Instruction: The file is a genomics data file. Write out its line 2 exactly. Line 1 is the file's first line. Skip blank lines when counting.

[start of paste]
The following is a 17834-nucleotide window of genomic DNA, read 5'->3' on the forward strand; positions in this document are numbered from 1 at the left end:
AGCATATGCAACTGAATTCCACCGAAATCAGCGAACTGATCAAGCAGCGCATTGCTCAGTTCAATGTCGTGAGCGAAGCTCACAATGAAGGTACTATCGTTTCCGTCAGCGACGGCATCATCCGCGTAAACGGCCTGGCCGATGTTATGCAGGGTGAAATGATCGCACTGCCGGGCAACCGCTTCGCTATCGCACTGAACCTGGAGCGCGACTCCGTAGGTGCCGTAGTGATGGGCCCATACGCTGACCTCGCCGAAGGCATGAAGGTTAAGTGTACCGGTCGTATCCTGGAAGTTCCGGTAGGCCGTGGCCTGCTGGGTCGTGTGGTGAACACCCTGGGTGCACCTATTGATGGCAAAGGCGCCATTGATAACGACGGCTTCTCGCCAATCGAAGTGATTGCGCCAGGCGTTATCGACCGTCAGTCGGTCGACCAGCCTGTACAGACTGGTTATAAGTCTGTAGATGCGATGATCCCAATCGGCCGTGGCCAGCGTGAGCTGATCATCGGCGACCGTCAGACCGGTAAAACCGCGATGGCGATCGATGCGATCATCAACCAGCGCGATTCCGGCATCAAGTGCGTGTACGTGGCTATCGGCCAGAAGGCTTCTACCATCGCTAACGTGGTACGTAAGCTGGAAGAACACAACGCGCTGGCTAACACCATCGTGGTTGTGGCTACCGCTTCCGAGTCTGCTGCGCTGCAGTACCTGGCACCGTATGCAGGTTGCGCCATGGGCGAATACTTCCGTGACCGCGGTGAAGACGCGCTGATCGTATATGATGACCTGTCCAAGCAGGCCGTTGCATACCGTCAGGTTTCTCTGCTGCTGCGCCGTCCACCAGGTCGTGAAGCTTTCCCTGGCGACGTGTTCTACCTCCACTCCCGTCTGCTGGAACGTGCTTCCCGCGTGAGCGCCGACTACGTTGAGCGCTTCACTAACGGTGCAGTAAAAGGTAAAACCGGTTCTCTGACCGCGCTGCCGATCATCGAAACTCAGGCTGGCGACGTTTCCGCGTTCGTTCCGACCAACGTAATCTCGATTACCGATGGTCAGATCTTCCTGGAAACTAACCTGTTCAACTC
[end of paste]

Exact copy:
AGCATATGCAACTGAATTCCACCGAAATCAGCGAACTGATCAAGCAGCGCATTGCTCAGTTCAATGTCGTGAGCGAAGCTCACAATGAAGGTACTATCGTTTCCGTCAGCGACGGCATCATCCGCGTAAACGGCCTGGCCGATGTTATGCAGGGTGAAATGATCGCACTGCCGGGCAACCGCTTCGCTATCGCACTGAACCTGGAGCGCGACTCCGTAGGTGCCGTAGTGATGGGCCCATACGCTGACCTCGCCGAAGGCATGAAGGTTAAGTGTACCGGTCGTATCCTGGAAGTTCCGGTAGGCCGTGGCCTGCTGGGTCGTGTGGTGAACACCCTGGGTGCACCTATTGATGGCAAAGGCGCCATTGATAACGACGGCTTCTCGCCAATCGAAGTGATTGCGCCAGGCGTTATCGACCGTCAGTCGGTCGACCAGCCTGTACAGACTGGTTATAAGTCTGTAGATGCGATGATCCCAATCGGCCGTGGCCAGCGTGAGCTGATCATCGGCGACCGTCAGACCGGTAAAACCGCGATGGCGATCGATGCGATCATCAACCAGCGCGATTCCGGCATCAAGTGCGTGTACGTGGCTATCGGCCAGAAGGCTTCTACCATCGCTAACGTGGTACGTAAGCTGGAAGAACACAACGCGCTGGCTAACACCATCGTGGTTGTGGCTACCGCTTCCGAGTCTGCTGCGCTGCAGTACCTGGCACCGTATGCAGGTTGCGCCATGGGCGAATACTTCCGTGACCGCGGTGAAGACGCGCTGATCGTATATGATGACCTGTCCAAGCAGGCCGTTGCATACCGTCAGGTTTCTCTGCTGCTGCGCCGTCCACCAGGTCGTGAAGCTTTCCCTGGCGACGTGTTCTACCTCCACTCCCGTCTGCTGGAACGTGCTTCCCGCGTGAGCGCCGACTACGTTGAGCGCTTCACTAACGGTGCAGTAAAAGGTAAAACCGGTTCTCTGACCGCGCTGCCGATCATCGAAACTCAGGCTGGCGACGTTTCCGCGTTCGTTCCGACCAACGTAATCTCGATTACCGATGGTCAGATCTTCCTGGAAACTAACCTGTTCAACTC